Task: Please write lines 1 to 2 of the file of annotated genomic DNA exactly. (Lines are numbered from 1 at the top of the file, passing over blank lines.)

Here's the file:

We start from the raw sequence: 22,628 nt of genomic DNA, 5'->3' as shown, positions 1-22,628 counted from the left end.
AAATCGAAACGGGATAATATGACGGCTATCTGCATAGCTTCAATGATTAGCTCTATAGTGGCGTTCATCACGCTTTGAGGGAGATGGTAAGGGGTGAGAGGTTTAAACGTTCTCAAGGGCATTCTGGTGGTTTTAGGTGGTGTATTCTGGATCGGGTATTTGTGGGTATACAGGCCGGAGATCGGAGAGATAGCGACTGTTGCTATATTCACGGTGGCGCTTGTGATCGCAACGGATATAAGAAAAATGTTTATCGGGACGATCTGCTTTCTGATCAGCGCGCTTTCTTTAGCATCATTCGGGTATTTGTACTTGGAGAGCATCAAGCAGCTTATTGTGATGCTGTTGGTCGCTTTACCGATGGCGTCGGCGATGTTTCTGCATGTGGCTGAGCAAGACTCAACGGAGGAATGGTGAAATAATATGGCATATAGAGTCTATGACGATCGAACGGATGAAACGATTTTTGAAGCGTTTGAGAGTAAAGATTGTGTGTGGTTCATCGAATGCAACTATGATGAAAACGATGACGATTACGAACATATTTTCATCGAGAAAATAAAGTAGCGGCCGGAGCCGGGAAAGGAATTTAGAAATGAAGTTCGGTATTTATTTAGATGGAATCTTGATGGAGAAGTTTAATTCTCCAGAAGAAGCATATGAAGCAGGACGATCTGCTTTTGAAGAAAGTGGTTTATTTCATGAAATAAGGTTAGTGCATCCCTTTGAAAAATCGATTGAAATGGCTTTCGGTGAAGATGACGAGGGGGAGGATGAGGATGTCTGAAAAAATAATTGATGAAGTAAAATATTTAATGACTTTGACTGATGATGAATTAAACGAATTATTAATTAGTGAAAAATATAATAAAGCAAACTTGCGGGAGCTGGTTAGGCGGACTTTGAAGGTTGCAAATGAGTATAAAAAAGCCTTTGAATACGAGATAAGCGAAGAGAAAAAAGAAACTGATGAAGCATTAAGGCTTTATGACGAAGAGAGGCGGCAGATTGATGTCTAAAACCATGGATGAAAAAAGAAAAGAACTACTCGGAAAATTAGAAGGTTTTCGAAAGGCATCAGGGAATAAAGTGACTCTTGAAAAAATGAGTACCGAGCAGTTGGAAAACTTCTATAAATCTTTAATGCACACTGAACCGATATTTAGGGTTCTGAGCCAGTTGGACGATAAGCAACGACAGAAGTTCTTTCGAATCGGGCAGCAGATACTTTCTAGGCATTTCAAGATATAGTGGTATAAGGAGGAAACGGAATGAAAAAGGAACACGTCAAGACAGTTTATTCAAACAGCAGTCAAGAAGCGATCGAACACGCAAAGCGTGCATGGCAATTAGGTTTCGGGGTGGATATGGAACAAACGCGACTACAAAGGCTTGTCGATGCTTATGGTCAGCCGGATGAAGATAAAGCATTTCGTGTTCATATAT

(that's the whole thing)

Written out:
We start from the raw sequence: 22,628 nt of genomic DNA, 5'->3' as shown, positions 1-22,628 counted from the left end.
AAATCGAAACGGGATAATATGACGGCTATCTGCATAGCTTCAATGATTAGCTCTATAGTGGCGTTCATCACGCTTTGAGGGAGATGGTAAGGGGTGAGAGGTTTAAACGTTCTCAAGGGCATTCTGGTGGTTTTAGGTGGTGTATTCTGGATCGGGTATTTGTGGGTATACAGGCCGGAGATCGGAGAGATAGCGACTGTTGCTATATTCACGGTGGCGCTTGTGATCGCAACGGATATAAGAAAAATGTTTATCGGGACGATCTGCTTTCTGATCAGCGCGCTTTCTTTAGCATCATTCGGGTATTTGTACTTGGAGAGCATCAAGCAGCTTATTGTGATGCTGTTGGTCGCTTTACCGATGGCGTCGGCGATGTTTCTGCATGTGGCTGAGCAAGACTCAACGGAGGAATGGTGAAATAATATGGCATATAGAGTCTATGACGATCGAACGGATGAAACGATTTTTGAAGCGTTTGAGAGTAAAGATTGTGTGTGGTTCATCGAATGCAACTATGATGAAAACGATGACGATTACGAACATATTTTCATCGAGAAAATAAAGTAGCGGCCGGAGCCGGGAAAGGAATTTAGAAATGAAGTTCGGTATTTATTTAGATGGAATCTTGATGGAGAAGTTTAATTCTCCAGAAGAAGCATATGAAGCAGGACGATCTGCTTTTGAAGAAAGTGGTTTATTTCATGAAATAAGGTTAGTGCATCCCTTTGAAAAATCGATTGAAATGGCTTTCGGTGAAGATGACGAGGGGGAGGATGAGGATGTCTGAAAAAATAATTGATGAAGTAAAATATTTAATGACTTTGACTGATGATGAATTAAACGAATTATTAATTAGTGAAAAATATAATAAAGCAAACTTGCGGGAGCTGGTTAGGCGGACTTTGAAGGTTGCAAATGAGTATAAAAAAGCCTTTGAATACGAGATAAGCGAAGAGAAAAAAGAAACTGATGAAGCATTAAGGCTTTATGACGAAGAGAGGCGGCAGATTGATGTCTAAAACCATGGATGAAAAAAGAAAAGAACTACTCGGAAAATTAGAAGGTTTTCGAAAGGCATCAGGGAATAAAGTGACTCTTGAAAAAATGAGTACCGAGCAGTTGGAAAACTTCTATAAATCTTTAATGCACACTGAACCGATATTTAGGGTTCTGAGCCAGTTGGACGATAAGCAACGACAGAAGTTCTTTCGAATCGGGCAGCAGATACTTTCTAGGCATTTCAAGATATAGTGGTATAAGGAGGAAACGGAATGAAAAAGGAACACGTCAAGACAGTTTATTCAAACAGCAGTCAAGAAGCGATCGAACACGCAAAGCGTGCATGGCAATTAGGTTTCGGGGTGGATATGGAACAAACGCGACTACAAAGGCTTGTCGATGCTTATGGTCAGCCGGATGAAGATAAAGCATTTCGTGTTCATATAT